We wrote earlier this week about MicroAcquire, a company that was building a marketplace for start-ups that are not likely to see the IPO or strategic acquisition path in their windshield. Today we note that another player is eager to get in on this “micro” action. Camber Partners is a San Franciso growth equity (aka private equity) firm intent on playing in the “stranded” start-up space.
Camber announced earlier this month that it had raised a $100 million debt fund. The new fund is designed to buy companies outright or take majority stakes in them. The fund’s strategy is to strengthen the acquired companies using Camber’s own data science technology. And then flip them within five years.
Co-founder Scott Irwin launched Camber in April of 2020. He did so out of frustration with the current venture model, which he says requires start-ups to scale up unnaturally to meet VCs’ metric hurdles. As he says, “100% growth isn’t interesting. It’s gotta be 200%. Earning $100,000 a month isn’t interesting. It has to be a million. A good solid management team that’s going to learn over time and grow the business isn’t interesting. It’s instead, ‘How do we jump ahead faster and hire more experienced people?’”
VCs Leaving Good Companies in the Dust
Irwin’s view and presumably the view of his partners and backers is that this forced model on early-stage start-ups can yield spectacular success and also leave many quality companies and management teams in the dust.
Irwin has a couple of partners who share his point of view. Together with co-founder and long-time operator Jason Hable and Scott Ernst, the company’s VP of data and engineer, the company plans to deploy its data platform called Gemini. The company is seeking to isolate companies in North America and around the world with a specific profile and then leverage Gemini to take those companies to a new level.
Those companies that fit Camber’s profile will offer a “well-loved product” and has “strong, organic inbound” interest from prospects. Those same targets are generating between $3 million and $10 million in ARR and are struggling with the go-to-market approach. And they’ve already begun the process of investing in Scout APM and SE Ranking. Camber did not disclose the terms of its deal with SE Ranking, an SEO software company.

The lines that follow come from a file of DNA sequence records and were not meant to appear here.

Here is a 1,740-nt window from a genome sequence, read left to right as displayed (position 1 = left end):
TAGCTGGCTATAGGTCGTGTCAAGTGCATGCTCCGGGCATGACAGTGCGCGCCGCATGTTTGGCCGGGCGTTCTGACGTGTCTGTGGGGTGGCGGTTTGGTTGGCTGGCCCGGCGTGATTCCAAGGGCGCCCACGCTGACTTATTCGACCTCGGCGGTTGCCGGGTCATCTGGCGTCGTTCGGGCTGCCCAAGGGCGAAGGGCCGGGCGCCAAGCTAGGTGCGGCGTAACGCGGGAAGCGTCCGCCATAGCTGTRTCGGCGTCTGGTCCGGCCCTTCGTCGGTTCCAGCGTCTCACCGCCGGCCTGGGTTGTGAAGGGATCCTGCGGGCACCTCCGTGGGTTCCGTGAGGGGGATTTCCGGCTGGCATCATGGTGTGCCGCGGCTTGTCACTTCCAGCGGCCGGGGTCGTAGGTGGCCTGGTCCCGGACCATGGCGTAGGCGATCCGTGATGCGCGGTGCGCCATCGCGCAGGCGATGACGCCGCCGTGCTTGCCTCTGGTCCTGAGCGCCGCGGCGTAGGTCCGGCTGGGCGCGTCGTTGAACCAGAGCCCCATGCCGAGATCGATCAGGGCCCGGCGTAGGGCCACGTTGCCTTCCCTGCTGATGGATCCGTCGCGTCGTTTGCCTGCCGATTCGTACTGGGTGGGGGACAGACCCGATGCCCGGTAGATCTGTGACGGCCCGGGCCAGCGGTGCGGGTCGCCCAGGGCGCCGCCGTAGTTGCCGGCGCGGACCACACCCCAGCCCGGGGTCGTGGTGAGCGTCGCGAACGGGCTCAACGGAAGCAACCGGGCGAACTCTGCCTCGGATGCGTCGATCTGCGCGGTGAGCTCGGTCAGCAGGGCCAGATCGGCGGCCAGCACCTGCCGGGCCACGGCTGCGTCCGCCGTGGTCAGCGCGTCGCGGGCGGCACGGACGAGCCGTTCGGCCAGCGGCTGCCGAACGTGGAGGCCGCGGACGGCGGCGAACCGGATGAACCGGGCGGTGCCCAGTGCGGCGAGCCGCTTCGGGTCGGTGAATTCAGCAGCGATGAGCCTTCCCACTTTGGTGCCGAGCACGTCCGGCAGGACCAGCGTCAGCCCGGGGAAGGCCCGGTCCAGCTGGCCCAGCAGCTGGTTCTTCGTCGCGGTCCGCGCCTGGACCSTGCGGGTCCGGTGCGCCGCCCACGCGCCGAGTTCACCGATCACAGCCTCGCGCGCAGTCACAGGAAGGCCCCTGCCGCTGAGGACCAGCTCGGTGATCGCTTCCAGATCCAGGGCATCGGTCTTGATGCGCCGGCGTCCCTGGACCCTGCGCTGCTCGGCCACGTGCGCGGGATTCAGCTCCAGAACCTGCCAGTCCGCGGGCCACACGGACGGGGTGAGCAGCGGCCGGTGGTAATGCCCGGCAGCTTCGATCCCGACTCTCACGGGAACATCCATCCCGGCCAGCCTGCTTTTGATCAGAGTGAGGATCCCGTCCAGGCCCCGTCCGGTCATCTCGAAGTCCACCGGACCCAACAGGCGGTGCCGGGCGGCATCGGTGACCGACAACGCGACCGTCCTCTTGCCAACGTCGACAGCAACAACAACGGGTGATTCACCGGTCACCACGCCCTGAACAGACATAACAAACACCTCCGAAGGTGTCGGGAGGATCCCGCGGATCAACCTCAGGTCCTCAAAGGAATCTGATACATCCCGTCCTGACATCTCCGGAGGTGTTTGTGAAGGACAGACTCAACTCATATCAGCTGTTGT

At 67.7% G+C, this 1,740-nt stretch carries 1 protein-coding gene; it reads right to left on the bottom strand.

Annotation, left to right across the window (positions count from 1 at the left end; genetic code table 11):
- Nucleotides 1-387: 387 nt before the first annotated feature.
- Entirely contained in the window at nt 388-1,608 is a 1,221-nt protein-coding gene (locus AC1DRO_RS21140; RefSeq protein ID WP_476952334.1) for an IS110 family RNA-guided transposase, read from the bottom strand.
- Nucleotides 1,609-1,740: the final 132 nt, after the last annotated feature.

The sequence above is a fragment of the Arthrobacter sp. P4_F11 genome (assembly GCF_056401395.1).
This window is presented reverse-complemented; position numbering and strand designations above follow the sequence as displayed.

Irwin says a typical investment will be “$10 million to $25 million checks.” With a $100 million fund, the company anticipates making between four and eight investments over time.
What’s Wrong with a $200 Million Exit?
As those investments progress and gain momentum and scale, Irwin expects typical SaaS exits. That could mean sales to the super large PE companies like Vista or Thoma Bravo. Or it could involve public offerings if there’s a superstar property. As Irwin puts it, “We don’t need 50 times our return, we try to get very aligned with a team that a $200 million exit can be life-changing and a strong return for everyone involved.”
Camber would be considered a small player on a field that includes really large operators such as Vista Private Equity and Thoma Bravo, which has plans to raise $35 billion in its next round. We’d expect Camber to play at the lower end of the market and find niche operators. But there are certainly plenty of target companies for Camber to identify and acquire even at their size and scale. We are aware of some just in the local search space that might fit the profile. We’ll see if Irwin and his Camber associates come knocking.